Portland Timbers legend Jimmy Conway, an influential figure in Portland soccer history, died in 2020 at age 73 after battling trauma-induced dementia. Now, three years later, a Boston University study released Tuesday diagnosed Conway and three other deceased former NASL players with the brain disease known as Chronic Traumatic Encephalopathy (CTE).
CTE is a degenerative brain disease found in some former athletes with a history of repeated concussions or other traumatic brain injuries. The study was conducted by a research team in Boston led by Dr. Ann McKee, who examined Conway’s brain post-mortem — currently the only way to diagnose the disease.
I attended multiple soccer camps run by Jimmy Conway when I was a kid. My dad knew Conway from soccer coaching circles, and he’d bring Conway to Salem to coach up us kids. Good fellow, very talented, and I think his camps are one of the reason my high school team finished in the top four in state my senior year.
I have no problem believing Jimmy played in a way that would lead to CTE. Toughness and aggressiveness are prized in English (and Irish) soccer. Conway would have been brought up in that style and in an era that was more brutal than today. Unlike hockey, boxing, or American football where repeated pounding is an inherent part of the game, I doubt soccer carries the same threat level. (Almost 92% of American football player brains studied for CTE showed CTE in the study I saw. I would be stunned if we find CTE at that level in soccer players.)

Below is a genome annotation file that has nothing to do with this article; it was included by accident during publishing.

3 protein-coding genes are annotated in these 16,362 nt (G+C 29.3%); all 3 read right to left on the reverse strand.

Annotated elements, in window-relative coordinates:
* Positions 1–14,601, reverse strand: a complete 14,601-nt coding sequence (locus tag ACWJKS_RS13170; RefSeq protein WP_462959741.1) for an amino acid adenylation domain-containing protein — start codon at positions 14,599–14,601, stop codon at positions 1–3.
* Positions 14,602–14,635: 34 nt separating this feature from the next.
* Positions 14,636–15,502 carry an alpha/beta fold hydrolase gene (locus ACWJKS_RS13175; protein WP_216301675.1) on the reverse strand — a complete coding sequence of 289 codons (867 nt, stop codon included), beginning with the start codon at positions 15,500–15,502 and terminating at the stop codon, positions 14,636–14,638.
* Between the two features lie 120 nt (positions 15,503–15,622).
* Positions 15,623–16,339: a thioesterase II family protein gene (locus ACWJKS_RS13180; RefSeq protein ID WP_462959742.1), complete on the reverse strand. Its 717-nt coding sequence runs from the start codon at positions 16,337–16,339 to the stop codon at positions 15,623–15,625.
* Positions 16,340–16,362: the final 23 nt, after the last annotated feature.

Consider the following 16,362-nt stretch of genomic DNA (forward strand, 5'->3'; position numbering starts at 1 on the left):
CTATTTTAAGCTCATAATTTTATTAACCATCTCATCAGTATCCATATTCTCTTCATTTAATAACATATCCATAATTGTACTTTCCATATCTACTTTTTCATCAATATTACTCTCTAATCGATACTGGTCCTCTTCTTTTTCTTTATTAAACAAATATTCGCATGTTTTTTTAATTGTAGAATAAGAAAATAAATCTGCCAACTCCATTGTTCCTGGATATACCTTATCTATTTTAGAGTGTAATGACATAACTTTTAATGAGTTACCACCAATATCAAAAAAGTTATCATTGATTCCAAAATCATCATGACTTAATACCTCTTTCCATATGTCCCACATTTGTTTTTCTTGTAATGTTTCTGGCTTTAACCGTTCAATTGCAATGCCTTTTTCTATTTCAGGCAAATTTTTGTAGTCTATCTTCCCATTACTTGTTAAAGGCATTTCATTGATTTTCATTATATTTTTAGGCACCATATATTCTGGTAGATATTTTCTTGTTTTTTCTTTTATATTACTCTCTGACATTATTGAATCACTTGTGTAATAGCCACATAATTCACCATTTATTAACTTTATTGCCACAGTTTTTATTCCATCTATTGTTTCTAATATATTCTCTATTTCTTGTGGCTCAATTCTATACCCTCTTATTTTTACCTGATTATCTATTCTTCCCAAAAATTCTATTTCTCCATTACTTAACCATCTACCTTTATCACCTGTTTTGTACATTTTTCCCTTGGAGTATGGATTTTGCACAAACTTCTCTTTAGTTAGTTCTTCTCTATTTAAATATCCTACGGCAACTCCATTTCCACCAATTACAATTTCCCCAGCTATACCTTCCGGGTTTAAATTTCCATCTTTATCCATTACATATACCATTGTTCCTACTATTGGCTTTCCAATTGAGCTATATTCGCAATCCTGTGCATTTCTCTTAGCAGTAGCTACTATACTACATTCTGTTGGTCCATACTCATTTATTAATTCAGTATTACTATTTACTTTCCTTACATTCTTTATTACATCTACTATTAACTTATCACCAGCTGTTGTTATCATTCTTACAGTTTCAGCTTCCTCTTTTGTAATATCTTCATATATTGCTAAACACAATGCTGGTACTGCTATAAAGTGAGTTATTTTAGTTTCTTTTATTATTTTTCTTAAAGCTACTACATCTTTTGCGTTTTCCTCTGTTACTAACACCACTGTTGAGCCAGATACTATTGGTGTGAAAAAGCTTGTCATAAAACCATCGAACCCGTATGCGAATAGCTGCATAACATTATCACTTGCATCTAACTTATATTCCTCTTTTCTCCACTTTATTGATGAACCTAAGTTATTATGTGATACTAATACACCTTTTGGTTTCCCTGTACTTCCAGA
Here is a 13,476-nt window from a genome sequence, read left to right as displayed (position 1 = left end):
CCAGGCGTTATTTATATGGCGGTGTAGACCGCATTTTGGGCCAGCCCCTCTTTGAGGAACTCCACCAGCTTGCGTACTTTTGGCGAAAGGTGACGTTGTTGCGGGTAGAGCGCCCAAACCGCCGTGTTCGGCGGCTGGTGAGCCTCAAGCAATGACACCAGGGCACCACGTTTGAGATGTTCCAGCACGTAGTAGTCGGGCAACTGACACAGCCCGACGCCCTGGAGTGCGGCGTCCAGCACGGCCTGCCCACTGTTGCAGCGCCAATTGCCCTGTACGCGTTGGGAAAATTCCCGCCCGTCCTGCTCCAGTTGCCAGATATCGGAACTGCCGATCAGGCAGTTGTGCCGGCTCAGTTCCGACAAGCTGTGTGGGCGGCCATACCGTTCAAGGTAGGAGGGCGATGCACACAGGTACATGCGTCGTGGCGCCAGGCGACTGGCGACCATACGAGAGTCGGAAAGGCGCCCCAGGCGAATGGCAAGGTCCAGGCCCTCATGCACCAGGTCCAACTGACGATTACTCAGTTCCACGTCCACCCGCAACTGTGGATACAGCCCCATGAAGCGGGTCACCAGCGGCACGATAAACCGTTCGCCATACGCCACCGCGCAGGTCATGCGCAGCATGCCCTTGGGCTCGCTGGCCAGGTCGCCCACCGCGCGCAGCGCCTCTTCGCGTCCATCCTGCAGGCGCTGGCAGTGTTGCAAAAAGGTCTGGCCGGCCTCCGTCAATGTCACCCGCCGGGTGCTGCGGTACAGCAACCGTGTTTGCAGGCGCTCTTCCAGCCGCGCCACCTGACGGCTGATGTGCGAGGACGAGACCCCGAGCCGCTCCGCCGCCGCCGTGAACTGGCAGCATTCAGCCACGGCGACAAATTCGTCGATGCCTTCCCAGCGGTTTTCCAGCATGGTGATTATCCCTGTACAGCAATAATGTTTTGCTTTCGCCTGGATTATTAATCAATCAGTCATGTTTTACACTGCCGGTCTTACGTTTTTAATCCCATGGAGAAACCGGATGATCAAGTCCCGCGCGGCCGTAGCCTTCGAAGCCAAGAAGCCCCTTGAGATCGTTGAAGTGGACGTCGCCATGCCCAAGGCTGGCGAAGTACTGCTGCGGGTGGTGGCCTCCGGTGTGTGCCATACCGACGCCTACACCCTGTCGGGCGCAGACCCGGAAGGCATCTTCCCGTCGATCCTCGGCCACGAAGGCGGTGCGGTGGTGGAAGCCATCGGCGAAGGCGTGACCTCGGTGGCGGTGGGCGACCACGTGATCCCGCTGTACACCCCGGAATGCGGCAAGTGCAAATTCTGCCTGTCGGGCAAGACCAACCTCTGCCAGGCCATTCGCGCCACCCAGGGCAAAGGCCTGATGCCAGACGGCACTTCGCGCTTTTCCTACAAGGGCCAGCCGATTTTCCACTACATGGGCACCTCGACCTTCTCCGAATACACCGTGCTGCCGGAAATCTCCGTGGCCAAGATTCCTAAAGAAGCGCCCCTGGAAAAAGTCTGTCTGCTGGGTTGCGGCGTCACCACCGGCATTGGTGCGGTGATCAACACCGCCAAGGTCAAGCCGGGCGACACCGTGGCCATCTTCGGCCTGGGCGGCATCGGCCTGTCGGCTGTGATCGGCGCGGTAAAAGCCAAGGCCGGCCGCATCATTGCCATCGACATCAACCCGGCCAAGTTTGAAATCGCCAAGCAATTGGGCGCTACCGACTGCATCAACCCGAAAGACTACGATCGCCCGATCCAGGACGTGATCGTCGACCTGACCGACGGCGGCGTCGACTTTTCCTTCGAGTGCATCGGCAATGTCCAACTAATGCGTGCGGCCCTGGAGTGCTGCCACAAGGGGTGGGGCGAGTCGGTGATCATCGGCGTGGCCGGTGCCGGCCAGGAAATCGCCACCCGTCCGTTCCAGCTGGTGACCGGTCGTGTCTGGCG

To be clear, I fully believe one can play in a way that makes one susceptible to CTE (Conway is proof), but I’ve yet to see studies that show soccer is nearly so dangerous. (Quote from a related article: “Jimmy was a prolific header of the ball. He was very skilled at that,” Valerie Fryatt said. “A lot of players from that era said he was the best header of the ball they’d ever seen.”)
Right now, lack of causal studies make it difficult to advocate for extreme change to the sport. In Oregon, youth soccer players through age 11 are not allowed to head the ball. From 12 through age 14, heading practice is significantly restricted. These are changes from the last 10 years as the concern about CTE and concussions have grown; there were no restrictions when I was a kid. These seem reasonable steps given how much we don’t know.
Soccer players may not like it any more than hockey players did, but mandating a protective headgear, specifically designed to reduce impact and head trauma, may be a reasonable compromise.
Of course if medical studies conclude that CTE is caused by headers, then it’s not an outrageous thought that headers should be banned from the game. Turn them into something like a hand-ball foul. It’s not great, and it definitely changes the nature of the game, but player safety with something like CTE has to be prioritized.
I do wonder, if Jimmy Conway were here to reflect on his storied career and his later life, what he’d say. I’m not sure he could have been the player he was without playing the way he played. One wants to think that had he known, he would have opted not to pay the price…but part of me thinks he would have paid it anyway to be who he was. But perhaps all that means is that players need to be saved from themselves.